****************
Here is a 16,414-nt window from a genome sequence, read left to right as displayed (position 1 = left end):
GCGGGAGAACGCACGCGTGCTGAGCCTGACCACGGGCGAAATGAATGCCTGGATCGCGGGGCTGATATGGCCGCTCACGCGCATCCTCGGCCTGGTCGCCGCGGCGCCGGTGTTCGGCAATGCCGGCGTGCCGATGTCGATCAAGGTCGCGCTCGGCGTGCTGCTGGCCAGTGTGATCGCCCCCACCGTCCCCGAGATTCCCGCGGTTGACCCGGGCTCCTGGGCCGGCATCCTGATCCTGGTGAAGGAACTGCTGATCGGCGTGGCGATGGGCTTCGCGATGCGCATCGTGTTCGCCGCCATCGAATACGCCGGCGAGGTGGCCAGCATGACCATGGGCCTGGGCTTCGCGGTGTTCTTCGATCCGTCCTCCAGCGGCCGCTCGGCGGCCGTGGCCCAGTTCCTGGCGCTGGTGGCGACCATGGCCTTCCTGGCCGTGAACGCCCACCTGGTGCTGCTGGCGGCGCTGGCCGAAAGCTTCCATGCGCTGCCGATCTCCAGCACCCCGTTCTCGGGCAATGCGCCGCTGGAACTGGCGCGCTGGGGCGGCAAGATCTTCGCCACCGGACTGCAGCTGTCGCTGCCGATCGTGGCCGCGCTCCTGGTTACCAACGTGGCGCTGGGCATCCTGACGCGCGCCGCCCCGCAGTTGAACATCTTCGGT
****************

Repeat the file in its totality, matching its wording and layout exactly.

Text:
Here is a 16,414-nt window from a genome sequence, read left to right as displayed (position 1 = left end):
GCGGGAGAACGCACGCGTGCTGAGCCTGACCACGGGCGAAATGAATGCCTGGATCGCGGGGCTGATATGGCCGCTCACGCGCATCCTCGGCCTGGTCGCCGCGGCGCCGGTGTTCGGCAATGCCGGCGTGCCGATGTCGATCAAGGTCGCGCTCGGCGTGCTGCTGGCCAGTGTGATCGCCCCCACCGTCCCCGAGATTCCCGCGGTTGACCCGGGCTCCTGGGCCGGCATCCTGATCCTGGTGAAGGAACTGCTGATCGGCGTGGCGATGGGCTTCGCGATGCGCATCGTGTTCGCCGCCATCGAATACGCCGGCGAGGTGGCCAGCATGACCATGGGCCTGGGCTTCGCGGTGTTCTTCGATCCGTCCTCCAGCGGCCGCTCGGCGGCCGTGGCCCAGTTCCTGGCGCTGGTGGCGACCATGGCCTTCCTGGCCGTGAACGCCCACCTGGTGCTGCTGGCGGCGCTGGCCGAAAGCTTCCATGCGCTGCCGATCTCCAGCACCCCGTTCTCGGGCAATGCGCCGCTGGAACTGGCGCGCTGGGGCGGCAAGATCTTCGCCACCGGACTGCAGCTGTCGCTGCCGATCGTGGCCGCGCTCCTGGTTACCAACGTGGCGCTGGGCATCCTGACGCGCGCCGCCCCGCAGTTGAACATCTTCGGT